A lower court erred by relying on a “hellish” standard in finding no actionable hostile work environment and by failing to recognize the difference between coworker hostility and a supervisor’s racial hostility in using the n-word, which was enough to support a Title VII claim.
Reversing summary judgment on an African-American employee’s race-based hostile work environment claim, the Seventh Circuit found that he raised triable issues based on testimony that his supervisor on three occasions used racial epithets, twice referring to him with the n-word. Though infrequent, a jury could find that use of the n-word by a supervisor, as opposed to coworkers, was sufficiently severe to support his claim. The employee waived his remaining claims by not addressing them below in response to the employer’s summary judgment motion (Gates v. Board of Education of the City of Chicago, February 20, 2019, Hamilton, D.).
New supervisor. The employee, who has been a building engineer with the Chicago Board of Education since 2004, was hired in 2010 to fill the sole engineer position at a technology academy. He reported to the school principal until 2012, when he was placed under a facilities engineer. The supervisor oversaw work at 16 schools, so the employee only saw him around three times per month.
Starting in June 2013, the employee began to have problems with the supervisor, who told him “you will not be promoted because of your age and because you’re black.” The employee still applied for a promotion, but the supervisor allegedly prevented him from getting a better job.
Racist epithets. As the summer progressed, the supervisor’s behavior became increasingly offensive. The employee testified that he uttered racial epithets, at one point passing gas in a meeting and saying that when someone farts and a black guy is there, “you call that a shit-sniffing ni**er.” According to the employee, he reported this to the supervisor’s supervisor, who told the employee to keep that encounter to himself.
In November 2013, the supervisor allegedly came to the school, yelled at the employee, and told him “you will kiss the principal’s ass and make her happy” or the supervisor would write his “black ass up.” Then in a March 2014 meeting, the supervisor got angry when the employee refused to sit down and said “I’m tired of you people.” When the employee asked to whom he was referring, the supervisor responded “ni**er, you know what I’m talking about.”
The supervisor wrote the employee up for insubordination after this incident, and had previously written him up as well. Before the scheduled pre-disciplinary hearing, the employee was injured and went on workers’ comp. No formal disciplinary action was taken and, when the employee returned in November 2014, he was assigned to a group of traveling building engineers who work at different schools. In that position, he earned more than he had earned before his leave.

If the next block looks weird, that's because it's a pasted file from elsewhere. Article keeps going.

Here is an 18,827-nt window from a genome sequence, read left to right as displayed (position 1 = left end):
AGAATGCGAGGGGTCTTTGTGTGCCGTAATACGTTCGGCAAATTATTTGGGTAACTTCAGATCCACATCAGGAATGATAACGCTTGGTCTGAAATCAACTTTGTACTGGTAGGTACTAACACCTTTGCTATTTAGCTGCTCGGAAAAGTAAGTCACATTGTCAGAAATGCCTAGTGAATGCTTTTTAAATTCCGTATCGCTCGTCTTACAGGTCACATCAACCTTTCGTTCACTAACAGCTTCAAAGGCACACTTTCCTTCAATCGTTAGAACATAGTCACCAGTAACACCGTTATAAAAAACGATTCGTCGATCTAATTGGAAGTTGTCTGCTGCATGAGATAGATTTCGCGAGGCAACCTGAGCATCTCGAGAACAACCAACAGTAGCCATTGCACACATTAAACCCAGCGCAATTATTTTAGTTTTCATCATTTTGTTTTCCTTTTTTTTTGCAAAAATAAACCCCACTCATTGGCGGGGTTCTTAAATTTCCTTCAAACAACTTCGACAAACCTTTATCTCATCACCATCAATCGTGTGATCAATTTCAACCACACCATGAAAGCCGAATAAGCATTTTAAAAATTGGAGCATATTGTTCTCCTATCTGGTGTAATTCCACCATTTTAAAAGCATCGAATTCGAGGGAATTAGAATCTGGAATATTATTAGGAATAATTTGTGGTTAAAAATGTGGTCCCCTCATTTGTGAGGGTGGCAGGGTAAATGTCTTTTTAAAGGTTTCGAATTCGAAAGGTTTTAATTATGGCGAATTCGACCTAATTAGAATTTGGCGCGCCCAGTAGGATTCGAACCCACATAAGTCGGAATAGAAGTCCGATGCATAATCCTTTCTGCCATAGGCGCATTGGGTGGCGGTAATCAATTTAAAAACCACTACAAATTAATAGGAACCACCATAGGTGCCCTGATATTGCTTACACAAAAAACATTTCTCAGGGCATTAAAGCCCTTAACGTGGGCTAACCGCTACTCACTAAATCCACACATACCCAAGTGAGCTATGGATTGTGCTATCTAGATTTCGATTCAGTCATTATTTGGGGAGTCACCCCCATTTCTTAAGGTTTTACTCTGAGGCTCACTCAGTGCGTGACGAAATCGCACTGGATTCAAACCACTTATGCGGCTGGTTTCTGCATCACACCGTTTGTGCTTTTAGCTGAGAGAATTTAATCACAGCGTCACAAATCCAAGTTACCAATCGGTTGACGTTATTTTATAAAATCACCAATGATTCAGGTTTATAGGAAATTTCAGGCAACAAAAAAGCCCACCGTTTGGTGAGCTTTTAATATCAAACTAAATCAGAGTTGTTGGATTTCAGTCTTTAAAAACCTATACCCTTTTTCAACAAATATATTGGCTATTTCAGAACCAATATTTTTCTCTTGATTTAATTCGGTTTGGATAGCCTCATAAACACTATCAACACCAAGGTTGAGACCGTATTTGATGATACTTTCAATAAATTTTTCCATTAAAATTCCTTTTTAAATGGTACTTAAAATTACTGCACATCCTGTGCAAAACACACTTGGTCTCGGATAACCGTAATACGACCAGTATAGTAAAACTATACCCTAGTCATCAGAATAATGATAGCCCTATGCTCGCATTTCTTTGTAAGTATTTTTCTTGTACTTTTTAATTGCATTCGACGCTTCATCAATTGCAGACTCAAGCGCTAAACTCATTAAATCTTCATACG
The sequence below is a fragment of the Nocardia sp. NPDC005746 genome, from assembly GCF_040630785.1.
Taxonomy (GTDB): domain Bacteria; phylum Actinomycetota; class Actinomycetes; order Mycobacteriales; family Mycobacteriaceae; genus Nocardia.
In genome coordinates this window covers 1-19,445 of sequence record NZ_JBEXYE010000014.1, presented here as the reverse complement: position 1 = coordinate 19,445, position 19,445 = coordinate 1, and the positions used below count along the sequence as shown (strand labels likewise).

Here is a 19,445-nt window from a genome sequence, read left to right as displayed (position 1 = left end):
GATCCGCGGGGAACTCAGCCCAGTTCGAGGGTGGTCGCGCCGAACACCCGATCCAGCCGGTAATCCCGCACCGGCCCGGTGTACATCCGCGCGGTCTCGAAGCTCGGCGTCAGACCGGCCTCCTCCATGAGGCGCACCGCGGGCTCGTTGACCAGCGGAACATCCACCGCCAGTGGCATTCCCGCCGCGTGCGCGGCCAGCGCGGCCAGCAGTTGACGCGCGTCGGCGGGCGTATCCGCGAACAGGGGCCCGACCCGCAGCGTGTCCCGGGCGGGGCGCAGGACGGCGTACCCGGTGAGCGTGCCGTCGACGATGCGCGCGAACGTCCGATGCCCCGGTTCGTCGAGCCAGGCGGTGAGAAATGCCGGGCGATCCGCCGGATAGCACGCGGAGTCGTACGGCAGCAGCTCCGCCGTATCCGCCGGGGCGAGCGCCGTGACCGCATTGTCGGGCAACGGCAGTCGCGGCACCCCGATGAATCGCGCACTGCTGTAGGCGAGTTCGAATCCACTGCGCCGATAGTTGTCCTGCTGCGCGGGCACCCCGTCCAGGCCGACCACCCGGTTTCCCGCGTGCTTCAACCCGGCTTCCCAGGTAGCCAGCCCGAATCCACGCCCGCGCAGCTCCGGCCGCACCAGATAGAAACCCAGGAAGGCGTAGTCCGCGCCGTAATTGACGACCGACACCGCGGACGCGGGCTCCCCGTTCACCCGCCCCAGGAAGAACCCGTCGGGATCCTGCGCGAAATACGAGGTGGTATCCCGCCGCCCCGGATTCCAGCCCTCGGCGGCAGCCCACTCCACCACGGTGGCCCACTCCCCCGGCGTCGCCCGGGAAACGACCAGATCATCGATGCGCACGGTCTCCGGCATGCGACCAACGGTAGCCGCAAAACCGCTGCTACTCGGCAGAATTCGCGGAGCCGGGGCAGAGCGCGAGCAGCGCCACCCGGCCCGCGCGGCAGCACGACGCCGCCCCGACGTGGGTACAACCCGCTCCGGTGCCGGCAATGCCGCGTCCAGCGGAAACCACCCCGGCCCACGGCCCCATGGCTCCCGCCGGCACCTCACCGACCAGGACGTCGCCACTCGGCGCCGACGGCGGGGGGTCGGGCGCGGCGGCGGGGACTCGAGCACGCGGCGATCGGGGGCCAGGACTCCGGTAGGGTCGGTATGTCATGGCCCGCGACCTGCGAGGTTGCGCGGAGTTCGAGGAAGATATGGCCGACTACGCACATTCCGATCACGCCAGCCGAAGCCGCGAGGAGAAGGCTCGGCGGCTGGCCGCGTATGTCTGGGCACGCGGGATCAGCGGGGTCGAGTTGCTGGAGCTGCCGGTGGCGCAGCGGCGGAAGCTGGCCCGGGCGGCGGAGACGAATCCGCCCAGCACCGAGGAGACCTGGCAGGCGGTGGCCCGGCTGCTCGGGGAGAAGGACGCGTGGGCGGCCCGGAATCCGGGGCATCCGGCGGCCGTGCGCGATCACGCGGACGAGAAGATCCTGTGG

Title VII doesn’t impose “hellish” standard. The employee filed suit alleging age and race discrimination as well as retaliation. Granting summary judgment against his race-based hostile work environment claim, the lower court found that the supervisor’s racist comments were not severe or pervasive enough to support a Title VII claim. The court expressed the view that a “workplace that is actionable is one that is ‘hellish.’”
Disagreeing, the Seventh Circuit explained that it had rejected the so-called “hellish” standard, which is inconsistent with the Supreme Court’s ruling in Harris v. Forklift Systems, Inc., that “Title VII comes into play before the harassing conduct leads to a nervous breakdown. A discriminatorily abusive work environment, even one that does not seriously affect employees’ psychological well-being, can and often will distract from employees’ job performance, discourage employees from remaining on the job, or keep them from advancing in their careers . . .” Thus, explained the Seventh Circuit, “something short of the Ninth Ring” may violate Title VII.
Supervisor’s racist language raised triable issue. Here, three incidents of racial harassment were key: (1) the 2013 “joke” in which the supervisor called the employee the n-word; (2) the 2013 meeting in which he threatened to write the employee’s “black ass” up; and (3) the 2014 “you people” comment in which the supervisor again addressed the employee using the n-word. While the district court conclude that “one or two utterances of the N-word” was not severe or pervasive, its analysis was flawed because it overlooked the fact that the case here involved a supervisor uttering the offensive word, not coworkers.
That distinction is critical, said the appeals court, which has “repeatedly treated a supervisor’s use of racially toxic language in the workplace as much more serious than a coworker’s.” Here, it was enough to raise a triable issue. Although the supervisor’s conduct was relatively infrequent and was not physically threatening or humiliating in a public setting, a reasonable jury could find that it was severe and humiliating. A jury could also find that the supervisor’s racist remarks interfered with the employee’s performance. For one thing, he testified that he had to use a month of sick leave in December 2013 to seek medical treatment for homicidal thoughts he was experiencing toward his supervisor due to the discrimination he experienced.
Other claims were forfeited. Though summary judgment was reversed on his race-based hostile environment claim, he waived or forfeited all of his remaining claims by not addressing them below in opposition to the employer’s summary judgment motion.
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